This study aimed to investigate the effect of regular contemplative mental training on endocrine and psychological indices of long-term stress.
An open-label efficacy trial that comprised three distinct 3-month long modules targeting attention and interoception, socioaffective, or sociocognitive abilities through dyadic exercises and secularized meditation practices was conducted with healthy adults. Participants underwent the training for 3 or 9 months, or were assigned to a retest control cohort. Chronic stress indices were assayed at four time points: pretraining and after 3, 6, and 9 months. The main outcome measures were cortisol (HC) and cortisone (HE) concentration in hair and self-reported long-term stress.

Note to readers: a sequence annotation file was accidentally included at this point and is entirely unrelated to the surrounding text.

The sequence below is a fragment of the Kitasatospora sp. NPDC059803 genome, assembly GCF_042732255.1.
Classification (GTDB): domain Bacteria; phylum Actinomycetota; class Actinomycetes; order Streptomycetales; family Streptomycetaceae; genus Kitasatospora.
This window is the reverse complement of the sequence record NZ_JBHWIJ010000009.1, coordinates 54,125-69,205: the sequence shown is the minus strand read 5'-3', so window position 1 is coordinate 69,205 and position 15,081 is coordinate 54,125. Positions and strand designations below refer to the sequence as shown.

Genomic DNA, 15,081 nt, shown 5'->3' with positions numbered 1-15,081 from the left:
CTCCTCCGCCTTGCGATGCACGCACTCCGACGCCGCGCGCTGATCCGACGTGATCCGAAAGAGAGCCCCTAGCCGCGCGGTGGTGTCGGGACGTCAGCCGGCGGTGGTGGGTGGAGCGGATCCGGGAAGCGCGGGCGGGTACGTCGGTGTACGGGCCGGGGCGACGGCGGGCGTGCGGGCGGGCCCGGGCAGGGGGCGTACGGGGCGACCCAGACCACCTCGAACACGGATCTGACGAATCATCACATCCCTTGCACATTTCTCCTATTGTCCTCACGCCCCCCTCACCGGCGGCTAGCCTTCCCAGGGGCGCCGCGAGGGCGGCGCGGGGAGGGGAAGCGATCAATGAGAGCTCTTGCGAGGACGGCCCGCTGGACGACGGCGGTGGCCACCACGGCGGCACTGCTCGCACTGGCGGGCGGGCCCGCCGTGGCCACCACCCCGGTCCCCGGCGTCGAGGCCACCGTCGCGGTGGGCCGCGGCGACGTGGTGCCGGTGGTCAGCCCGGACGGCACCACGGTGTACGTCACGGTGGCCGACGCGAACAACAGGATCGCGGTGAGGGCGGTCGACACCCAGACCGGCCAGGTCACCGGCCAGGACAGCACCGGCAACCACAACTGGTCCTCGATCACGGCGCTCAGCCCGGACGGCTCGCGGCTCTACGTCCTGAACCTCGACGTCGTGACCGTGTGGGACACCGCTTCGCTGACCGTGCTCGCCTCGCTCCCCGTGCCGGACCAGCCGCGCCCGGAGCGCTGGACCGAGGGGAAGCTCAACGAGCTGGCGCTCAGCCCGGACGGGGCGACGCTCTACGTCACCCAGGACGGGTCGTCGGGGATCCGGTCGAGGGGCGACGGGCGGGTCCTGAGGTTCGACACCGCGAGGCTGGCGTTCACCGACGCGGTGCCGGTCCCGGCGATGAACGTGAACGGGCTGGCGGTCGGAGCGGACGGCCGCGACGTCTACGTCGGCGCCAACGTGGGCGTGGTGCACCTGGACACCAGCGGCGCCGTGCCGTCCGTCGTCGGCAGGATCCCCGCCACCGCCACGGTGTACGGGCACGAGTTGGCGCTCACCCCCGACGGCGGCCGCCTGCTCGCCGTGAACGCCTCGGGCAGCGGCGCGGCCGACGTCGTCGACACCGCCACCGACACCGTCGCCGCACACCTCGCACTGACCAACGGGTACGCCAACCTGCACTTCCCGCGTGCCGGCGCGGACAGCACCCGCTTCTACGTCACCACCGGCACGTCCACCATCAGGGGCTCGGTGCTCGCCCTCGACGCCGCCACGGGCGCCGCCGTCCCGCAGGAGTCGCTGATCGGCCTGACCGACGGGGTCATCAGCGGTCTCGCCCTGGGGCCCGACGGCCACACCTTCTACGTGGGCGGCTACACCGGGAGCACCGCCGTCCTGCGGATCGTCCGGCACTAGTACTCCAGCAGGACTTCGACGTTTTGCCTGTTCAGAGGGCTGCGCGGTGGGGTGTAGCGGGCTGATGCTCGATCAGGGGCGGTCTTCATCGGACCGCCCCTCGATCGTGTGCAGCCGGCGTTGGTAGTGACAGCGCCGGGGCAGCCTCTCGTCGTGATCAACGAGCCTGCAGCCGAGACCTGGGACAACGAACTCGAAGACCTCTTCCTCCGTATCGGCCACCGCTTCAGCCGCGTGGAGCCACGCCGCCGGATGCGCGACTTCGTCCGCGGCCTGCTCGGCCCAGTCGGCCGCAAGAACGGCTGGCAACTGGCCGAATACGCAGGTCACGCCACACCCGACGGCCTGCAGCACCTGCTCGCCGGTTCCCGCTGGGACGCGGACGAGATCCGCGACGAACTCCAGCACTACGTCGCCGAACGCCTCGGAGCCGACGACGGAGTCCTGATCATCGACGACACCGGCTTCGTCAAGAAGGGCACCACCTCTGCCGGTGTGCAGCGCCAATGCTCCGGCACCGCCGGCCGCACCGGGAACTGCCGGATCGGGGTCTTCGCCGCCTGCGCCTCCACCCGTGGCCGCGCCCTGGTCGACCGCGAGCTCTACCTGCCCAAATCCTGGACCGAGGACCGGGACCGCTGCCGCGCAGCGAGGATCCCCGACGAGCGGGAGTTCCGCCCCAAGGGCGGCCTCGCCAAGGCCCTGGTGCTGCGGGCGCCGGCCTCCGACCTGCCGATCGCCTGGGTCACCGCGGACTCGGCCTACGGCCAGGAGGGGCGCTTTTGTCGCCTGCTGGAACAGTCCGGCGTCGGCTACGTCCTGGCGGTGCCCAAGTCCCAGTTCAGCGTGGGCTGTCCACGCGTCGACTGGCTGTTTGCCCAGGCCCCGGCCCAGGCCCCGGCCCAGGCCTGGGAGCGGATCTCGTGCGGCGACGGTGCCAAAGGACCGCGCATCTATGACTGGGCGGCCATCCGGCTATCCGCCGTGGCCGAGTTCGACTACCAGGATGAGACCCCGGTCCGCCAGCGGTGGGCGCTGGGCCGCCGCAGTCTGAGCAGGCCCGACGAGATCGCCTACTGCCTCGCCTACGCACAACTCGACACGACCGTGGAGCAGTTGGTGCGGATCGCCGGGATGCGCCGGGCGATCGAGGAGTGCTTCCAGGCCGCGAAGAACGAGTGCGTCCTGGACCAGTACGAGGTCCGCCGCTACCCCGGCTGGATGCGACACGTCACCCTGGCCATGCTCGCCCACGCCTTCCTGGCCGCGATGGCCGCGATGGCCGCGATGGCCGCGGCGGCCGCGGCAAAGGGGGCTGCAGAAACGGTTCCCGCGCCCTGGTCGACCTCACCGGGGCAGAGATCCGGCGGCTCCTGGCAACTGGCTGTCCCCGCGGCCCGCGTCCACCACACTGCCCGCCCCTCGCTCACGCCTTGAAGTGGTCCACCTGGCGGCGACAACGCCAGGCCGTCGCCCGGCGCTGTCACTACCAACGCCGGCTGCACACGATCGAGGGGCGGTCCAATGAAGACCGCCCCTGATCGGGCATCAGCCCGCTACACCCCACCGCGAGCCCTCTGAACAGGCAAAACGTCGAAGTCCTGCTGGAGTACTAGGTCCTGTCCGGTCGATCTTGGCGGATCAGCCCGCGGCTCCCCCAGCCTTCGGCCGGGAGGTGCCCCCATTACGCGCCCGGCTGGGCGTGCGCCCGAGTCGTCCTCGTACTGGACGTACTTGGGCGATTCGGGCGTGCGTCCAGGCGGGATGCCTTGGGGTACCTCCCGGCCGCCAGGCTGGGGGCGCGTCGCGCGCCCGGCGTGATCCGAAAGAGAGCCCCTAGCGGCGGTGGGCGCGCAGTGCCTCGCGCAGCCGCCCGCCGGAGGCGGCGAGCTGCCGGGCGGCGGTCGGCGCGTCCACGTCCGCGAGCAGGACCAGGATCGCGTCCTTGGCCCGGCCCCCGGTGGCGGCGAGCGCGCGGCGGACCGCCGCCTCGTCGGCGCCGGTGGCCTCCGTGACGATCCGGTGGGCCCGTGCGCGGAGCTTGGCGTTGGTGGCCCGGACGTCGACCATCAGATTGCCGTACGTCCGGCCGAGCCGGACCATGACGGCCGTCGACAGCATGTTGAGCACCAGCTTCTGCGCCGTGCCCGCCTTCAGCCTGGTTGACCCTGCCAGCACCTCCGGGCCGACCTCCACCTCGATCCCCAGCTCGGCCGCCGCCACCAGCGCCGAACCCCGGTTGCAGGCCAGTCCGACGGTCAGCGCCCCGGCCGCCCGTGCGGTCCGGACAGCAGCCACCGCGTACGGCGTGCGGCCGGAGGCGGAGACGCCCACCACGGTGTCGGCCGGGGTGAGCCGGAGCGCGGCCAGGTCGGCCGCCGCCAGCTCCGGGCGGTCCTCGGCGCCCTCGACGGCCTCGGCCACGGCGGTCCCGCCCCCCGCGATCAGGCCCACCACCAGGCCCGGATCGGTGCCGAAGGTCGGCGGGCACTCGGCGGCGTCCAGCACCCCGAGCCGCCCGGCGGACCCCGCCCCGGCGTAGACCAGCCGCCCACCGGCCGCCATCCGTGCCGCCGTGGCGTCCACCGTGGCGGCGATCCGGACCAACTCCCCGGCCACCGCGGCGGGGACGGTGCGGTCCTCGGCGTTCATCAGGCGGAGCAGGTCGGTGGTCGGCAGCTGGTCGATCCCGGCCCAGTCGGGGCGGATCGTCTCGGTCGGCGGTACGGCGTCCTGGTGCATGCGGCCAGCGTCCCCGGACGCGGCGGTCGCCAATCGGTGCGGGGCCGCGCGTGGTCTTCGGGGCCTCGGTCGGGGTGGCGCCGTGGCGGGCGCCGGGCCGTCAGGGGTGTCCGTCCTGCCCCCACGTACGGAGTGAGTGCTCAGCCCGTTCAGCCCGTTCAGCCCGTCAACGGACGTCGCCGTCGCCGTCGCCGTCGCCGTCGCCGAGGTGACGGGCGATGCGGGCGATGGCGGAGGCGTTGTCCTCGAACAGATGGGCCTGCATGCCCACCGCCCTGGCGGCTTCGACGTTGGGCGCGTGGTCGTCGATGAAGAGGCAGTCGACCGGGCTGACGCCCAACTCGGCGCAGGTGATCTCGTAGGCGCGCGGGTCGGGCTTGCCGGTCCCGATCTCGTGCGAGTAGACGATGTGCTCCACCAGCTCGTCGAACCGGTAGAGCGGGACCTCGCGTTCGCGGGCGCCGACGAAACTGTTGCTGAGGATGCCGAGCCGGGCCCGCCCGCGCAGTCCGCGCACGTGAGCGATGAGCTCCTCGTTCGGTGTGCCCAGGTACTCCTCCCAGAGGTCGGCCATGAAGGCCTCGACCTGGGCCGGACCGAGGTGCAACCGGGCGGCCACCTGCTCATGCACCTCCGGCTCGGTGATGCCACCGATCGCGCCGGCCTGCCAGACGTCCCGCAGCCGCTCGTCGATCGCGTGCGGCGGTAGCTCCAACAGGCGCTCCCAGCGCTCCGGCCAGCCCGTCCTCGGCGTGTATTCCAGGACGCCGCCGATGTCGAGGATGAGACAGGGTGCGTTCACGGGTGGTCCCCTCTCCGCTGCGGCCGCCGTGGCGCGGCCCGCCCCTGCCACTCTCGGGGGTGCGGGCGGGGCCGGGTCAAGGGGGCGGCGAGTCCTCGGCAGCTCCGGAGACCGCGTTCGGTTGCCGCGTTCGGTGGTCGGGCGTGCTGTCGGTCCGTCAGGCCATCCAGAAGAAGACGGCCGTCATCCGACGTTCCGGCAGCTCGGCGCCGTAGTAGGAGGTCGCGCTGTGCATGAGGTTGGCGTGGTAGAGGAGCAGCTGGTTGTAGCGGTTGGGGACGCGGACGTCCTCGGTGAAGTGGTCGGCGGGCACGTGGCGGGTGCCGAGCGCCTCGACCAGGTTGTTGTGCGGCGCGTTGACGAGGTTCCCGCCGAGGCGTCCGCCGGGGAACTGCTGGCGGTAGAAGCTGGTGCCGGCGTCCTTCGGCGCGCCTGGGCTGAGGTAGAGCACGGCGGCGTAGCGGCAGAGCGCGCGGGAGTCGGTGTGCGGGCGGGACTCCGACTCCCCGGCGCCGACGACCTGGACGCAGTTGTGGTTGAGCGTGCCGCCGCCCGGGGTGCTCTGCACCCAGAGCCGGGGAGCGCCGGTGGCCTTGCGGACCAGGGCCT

Of 362 initially randomized individuals, 30 dropped out before study initiation (n = 332; mean [SD] age = 40.7 [9.2] years; 197 women). Hair-based glucocorticoid assays were available from n = 227, and questionnaire data from n = 326. Results from three separate training cohorts (TC1–3) revealed consistent decreases in HC and HE levels over the first three (TC3) to 6 months (TC1 and TC2) of training, with no further reduction at the final 9-month mark (baseline to end of training differences, HC, TC1: t(355) = 2.59, p = .010, contrast estimate (est.) [SE] = 0.35 [0.14]; HC, TC2: t(363) = 4.06, p